Sunday, October 4, 2015

Butter Bubble

September 2015 Class and Component Prices show significant component pricing volatility.  The Class III milk price was down only 2.8% to $15.82/cwt. on relatively stable cheese prices.  However, the volatility of prices for butterfat and milk protein was very large, with protein down 22.9% and butterfat up 21.4%.  This was driven by a huge increase in butter prices, which were already at high prices.  Other Solids become almost worthless with a 59.6% plunge to five cents per pound.

This has really changed the pie chart of component pricing as shown below.  Butterfat contributed 61% of the value to the September Class III price.

These prices vary significantly from the long-term trends with butterfat becoming significantly more valuable than milk protein.  Butterfat was valued at $2.75/lb. and milk protein was valued at $1.98/lb.

The high price for butterfat was based on a spike in butter prices to $2.44/lb.  The chart below shows the relationship between butter and butterfat prices.  The futures market is currently showing butter prices at $2.57/lb. for October.  If this figure holds, it would drive butterfat prices to $3.33/lb., the second highest price every recorded.

The very high butter price has driven the milk protein price down to $1.98/lb., which is one of the lowest prices seen in the last ten years.  The price of milk protein is driven by two factors; the price of cheese and the price of butter.  As cheese goes up in price, the price of milk protein goes up, but the price of butter has an inverse relationship.  As the price of butter goes up, the price of milk protein goes down.  This formula gives value to milk protein for increasing its value because butterfat is typically more valuable in cheese than in the form of butter.  For the first time since 2001, butterfat is currently worth more in the form of butter than cheese as shown in the chart below.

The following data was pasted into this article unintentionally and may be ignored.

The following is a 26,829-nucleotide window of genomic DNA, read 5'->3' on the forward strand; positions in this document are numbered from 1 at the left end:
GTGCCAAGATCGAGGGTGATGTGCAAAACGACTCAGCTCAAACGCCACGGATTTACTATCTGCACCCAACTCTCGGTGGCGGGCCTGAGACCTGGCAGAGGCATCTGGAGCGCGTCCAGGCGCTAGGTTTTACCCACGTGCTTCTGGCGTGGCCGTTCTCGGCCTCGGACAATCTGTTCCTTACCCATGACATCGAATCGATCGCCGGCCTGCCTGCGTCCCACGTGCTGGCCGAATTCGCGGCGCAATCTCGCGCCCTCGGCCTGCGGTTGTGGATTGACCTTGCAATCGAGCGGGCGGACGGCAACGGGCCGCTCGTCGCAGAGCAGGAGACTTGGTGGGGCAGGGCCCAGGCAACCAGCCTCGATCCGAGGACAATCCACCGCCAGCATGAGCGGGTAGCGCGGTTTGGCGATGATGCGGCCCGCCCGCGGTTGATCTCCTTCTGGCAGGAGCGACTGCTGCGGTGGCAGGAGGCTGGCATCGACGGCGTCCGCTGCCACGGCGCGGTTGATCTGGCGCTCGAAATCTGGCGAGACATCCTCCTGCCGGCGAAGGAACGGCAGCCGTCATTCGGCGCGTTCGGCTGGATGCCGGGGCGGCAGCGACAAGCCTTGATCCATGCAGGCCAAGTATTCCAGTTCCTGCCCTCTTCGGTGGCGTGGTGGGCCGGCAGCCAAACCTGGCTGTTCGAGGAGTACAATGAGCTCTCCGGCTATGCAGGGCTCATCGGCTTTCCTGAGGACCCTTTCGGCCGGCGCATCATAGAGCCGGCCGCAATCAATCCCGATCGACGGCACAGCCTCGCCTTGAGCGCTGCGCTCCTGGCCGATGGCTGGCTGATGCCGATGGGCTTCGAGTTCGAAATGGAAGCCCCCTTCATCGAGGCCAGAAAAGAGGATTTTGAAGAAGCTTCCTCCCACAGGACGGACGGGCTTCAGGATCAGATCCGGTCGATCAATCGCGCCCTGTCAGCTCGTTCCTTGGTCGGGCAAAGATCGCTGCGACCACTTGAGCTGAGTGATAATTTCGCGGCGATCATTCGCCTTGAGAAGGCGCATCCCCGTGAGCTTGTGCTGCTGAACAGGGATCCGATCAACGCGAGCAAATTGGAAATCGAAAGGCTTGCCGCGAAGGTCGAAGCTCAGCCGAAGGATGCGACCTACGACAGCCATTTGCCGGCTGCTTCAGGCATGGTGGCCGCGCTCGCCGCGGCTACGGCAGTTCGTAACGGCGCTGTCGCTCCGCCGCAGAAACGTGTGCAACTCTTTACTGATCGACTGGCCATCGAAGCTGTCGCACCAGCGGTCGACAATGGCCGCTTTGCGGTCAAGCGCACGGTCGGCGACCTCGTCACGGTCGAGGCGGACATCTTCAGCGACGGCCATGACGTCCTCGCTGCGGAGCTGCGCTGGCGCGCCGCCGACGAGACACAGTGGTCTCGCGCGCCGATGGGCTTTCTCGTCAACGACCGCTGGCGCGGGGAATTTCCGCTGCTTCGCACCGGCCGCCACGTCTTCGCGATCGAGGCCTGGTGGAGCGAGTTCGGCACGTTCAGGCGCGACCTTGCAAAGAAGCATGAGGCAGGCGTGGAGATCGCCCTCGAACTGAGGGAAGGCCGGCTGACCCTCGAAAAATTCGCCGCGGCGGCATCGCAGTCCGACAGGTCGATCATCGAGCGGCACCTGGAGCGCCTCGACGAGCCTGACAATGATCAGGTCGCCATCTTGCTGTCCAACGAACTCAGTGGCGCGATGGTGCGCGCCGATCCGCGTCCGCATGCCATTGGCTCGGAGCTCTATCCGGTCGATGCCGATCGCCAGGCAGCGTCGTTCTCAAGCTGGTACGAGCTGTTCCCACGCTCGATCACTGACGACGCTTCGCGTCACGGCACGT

The current U.S. price for butter is nearly twice the international price.  As mentioned in the prior post, the U.S. has become a net butter importer as imports are outweighing exports.  Also, over the last three years, butter churning has been decreasing.

This has kept butter inventories in line, but there is no inventory scarcity that would typically increase prices to record levels.  

With all these facts in mind, it seems inevitable that butter prices will take a tumble very soon.  The futures market is showing a 20% drop by year-end 2015.


What is the good news?  The most important parameter for the Class III milk price is the price of cheese.  At least for now, the price of cheese is holding.  

However, as reviewed in the prior post, the U.S. is beginning to see cheese imports increase as less expensive cheese blocks and barrels are available on the international markets.  Significant new imports are coming from New Zealand.

This is impacting inventories.  And, as the inventories rise, price deterioration begins.

The futures market is not showing any weakness at this time with stable cheese prices predicted for the next year.  This also seems unreasonable as the underlying factors; the Russian embargo on dairy products, lower China dairy purchases, exchange rates, and lifting of the European dairy quotas, show no suggestion of changing.  Production of cheese continues to expand in the U.S., but the current rates of growth in production exceeds expected increases in domestic disappearance.  YTD, cheese production is up 2.5% over 2014 and for the month of September production was up 3.5% over the prior year.

As reviewed in the prior post, cheese exports are down considerably and cheese imports are at record levels for this time of the year.  With no change in direction of these analytics, inventories can expect to rise and prices drop.


Other solids are valued based on the price of dry whey.  Dry whey is an export item.  In posts through 2013/4, other solids were identified as a new source of revenue for the dairy producer.  Today, other solids are essentially worthless.  Other solids were delivering $2 to $3 dollars to the class III price.  In September they delivered $.26.  The cost to dry whey and package it removes what value there is for dry sweet whey.  Improved pricing for dry whey will probably be slow and minimal, as global conditions will not quickly change. 


The items reviewed above include a price bubble for butter, a potential drop in cheese prices, and a sustained lower value for other solids.  The most important item for the Class III milk price is the cheese price.  Efforts to help maintain the value of the Class III price should focus on cheese.  All aspects from production, exports, imports, and domestic consumption can influence the domestic U.S. supply/demand forces.

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